Spoor says land restitution has been reduced to an administrative process. “There is no judicial oversight,” he says. “The original concept was that you would file claims, the commission would investigate and then they would bring the claim to court. The court would decide if the claim was valid and whether the community should get the land back, or be paid compensation.
“Less than 1% of claims are ever adjudicated by the land claims court. Most are settled by an agreement between the land owners and the land claims commission.”
Spoor reckons there are no unhappy sellers. “It’s a bustling market. The state is buying land to redistribute it. But what determines the priorities? Or is it simply determined by who is at the front of the queue?
“There is little emphasis on the merits of a claim. Having a good claim is not a criterion. In fact, there are no criteria. There is also no policy. This violates the principle of legality. There is also no oversight. It is a total void.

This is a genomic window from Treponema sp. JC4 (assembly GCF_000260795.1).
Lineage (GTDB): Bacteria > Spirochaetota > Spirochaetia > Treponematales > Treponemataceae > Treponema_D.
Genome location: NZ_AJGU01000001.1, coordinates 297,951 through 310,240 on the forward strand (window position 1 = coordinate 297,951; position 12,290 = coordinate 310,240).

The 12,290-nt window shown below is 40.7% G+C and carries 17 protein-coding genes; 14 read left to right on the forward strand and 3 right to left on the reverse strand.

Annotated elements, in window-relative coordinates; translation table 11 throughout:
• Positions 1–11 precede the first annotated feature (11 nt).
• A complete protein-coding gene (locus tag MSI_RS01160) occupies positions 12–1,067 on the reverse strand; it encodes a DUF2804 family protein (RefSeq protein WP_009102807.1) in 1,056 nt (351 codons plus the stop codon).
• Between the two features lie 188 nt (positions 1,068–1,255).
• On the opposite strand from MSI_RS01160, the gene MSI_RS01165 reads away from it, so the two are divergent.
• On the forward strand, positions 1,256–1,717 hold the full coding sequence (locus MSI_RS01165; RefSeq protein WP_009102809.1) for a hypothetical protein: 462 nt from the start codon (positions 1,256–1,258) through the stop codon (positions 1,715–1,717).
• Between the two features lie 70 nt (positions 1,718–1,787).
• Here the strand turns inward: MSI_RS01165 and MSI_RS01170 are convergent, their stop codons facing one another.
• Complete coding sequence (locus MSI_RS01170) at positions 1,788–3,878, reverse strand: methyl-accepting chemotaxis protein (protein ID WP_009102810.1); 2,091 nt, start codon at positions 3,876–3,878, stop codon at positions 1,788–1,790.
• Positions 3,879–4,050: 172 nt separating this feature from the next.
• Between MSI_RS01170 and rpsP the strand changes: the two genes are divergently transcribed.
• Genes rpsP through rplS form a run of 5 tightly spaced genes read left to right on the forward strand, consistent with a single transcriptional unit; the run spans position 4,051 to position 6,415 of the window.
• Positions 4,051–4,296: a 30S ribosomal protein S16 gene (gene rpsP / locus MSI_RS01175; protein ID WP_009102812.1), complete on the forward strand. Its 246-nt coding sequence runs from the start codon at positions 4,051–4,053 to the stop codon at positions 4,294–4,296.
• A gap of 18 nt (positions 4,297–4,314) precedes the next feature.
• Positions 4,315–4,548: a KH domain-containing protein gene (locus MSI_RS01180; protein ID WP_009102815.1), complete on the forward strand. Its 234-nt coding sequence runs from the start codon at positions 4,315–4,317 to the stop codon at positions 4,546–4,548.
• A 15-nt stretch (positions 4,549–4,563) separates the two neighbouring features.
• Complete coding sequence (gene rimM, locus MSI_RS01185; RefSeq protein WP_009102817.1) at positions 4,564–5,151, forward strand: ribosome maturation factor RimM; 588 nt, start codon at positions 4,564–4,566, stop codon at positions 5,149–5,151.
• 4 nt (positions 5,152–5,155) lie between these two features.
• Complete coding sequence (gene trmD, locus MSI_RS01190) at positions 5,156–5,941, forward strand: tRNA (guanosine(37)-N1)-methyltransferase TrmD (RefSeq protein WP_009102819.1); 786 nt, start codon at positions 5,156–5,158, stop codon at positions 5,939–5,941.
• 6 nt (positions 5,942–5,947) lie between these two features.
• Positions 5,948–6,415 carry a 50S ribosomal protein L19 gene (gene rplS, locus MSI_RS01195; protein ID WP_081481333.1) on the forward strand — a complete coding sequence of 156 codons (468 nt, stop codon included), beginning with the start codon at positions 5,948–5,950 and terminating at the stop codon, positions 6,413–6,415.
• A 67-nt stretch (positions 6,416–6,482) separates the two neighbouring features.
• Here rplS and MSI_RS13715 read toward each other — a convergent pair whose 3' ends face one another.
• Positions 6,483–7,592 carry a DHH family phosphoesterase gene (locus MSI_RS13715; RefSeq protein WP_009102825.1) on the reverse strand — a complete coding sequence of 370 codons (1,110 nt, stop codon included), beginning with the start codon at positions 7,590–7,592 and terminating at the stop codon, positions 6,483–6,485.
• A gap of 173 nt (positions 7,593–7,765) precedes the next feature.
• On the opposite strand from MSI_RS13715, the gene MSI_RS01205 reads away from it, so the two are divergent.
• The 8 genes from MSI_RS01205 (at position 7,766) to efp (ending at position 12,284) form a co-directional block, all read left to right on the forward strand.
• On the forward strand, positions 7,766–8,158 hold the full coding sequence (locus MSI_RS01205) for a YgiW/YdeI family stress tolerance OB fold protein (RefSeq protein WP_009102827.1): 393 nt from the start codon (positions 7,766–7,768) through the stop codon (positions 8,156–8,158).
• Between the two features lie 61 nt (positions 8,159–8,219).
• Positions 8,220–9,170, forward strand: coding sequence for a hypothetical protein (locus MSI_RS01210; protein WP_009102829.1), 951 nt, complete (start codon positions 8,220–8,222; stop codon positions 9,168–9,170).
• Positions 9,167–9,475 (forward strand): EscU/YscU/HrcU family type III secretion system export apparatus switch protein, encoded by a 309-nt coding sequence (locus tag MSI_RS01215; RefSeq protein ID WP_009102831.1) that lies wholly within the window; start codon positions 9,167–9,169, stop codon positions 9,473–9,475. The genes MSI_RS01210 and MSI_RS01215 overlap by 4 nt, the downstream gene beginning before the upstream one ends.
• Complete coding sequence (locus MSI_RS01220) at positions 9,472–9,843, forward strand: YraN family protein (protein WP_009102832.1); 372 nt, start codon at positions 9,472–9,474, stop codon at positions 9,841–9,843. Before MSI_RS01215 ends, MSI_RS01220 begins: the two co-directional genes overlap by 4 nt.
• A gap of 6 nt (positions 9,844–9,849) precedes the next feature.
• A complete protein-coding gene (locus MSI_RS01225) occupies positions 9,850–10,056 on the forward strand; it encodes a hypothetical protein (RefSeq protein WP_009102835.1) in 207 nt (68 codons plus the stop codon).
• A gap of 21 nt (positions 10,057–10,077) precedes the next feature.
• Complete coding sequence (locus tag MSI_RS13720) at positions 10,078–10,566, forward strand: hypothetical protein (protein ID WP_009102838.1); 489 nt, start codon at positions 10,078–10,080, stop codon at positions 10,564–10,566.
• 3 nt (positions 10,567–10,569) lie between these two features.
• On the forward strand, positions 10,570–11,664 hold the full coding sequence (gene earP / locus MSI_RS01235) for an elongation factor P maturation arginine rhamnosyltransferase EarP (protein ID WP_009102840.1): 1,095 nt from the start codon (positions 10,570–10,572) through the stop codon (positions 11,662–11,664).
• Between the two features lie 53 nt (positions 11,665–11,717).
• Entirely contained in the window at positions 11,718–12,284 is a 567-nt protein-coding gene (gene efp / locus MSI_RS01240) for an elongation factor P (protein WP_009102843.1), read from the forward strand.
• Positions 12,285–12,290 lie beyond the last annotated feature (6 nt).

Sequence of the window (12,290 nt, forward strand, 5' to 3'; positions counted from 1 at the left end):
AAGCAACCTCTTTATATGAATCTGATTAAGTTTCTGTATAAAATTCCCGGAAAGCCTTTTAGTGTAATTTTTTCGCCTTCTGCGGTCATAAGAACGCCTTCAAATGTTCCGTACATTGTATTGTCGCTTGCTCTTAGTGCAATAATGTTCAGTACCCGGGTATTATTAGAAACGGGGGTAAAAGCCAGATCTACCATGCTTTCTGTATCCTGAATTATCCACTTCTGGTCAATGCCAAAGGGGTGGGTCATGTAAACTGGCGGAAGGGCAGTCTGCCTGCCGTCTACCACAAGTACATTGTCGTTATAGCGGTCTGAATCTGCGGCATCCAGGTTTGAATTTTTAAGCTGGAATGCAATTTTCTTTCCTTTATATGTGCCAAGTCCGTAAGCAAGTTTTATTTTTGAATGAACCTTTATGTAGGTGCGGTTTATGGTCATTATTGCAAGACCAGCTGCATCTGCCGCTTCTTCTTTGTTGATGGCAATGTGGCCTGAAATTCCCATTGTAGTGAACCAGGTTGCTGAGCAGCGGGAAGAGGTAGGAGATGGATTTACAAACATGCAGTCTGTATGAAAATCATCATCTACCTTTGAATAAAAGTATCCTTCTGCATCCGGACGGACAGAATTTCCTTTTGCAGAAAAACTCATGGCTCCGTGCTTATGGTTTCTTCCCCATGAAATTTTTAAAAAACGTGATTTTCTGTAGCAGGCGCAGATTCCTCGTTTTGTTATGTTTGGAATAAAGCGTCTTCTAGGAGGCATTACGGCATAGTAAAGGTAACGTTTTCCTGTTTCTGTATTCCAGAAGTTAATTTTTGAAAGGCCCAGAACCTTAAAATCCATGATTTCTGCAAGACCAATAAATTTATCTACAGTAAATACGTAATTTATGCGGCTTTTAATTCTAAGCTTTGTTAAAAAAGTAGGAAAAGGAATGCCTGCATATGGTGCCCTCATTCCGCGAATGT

“The ‘merits’ that seem to work at the moment are whether the community is well organised and politically connected.”
The validity of the Mala Mala land claim was barely challenged by any of the parties. The main issue at hand was the level of compensation.
Prior to the settlement deal, the Land Claims Court had ruled that compensation should be market-related, and that a price tag of between R700-million and R800-million for Mala Mala would render restoration unfeasible. The decision was appealed in the Constitutional Court, but the case did not proceed because Nkwitini and the Mala Mala directors settled out of court.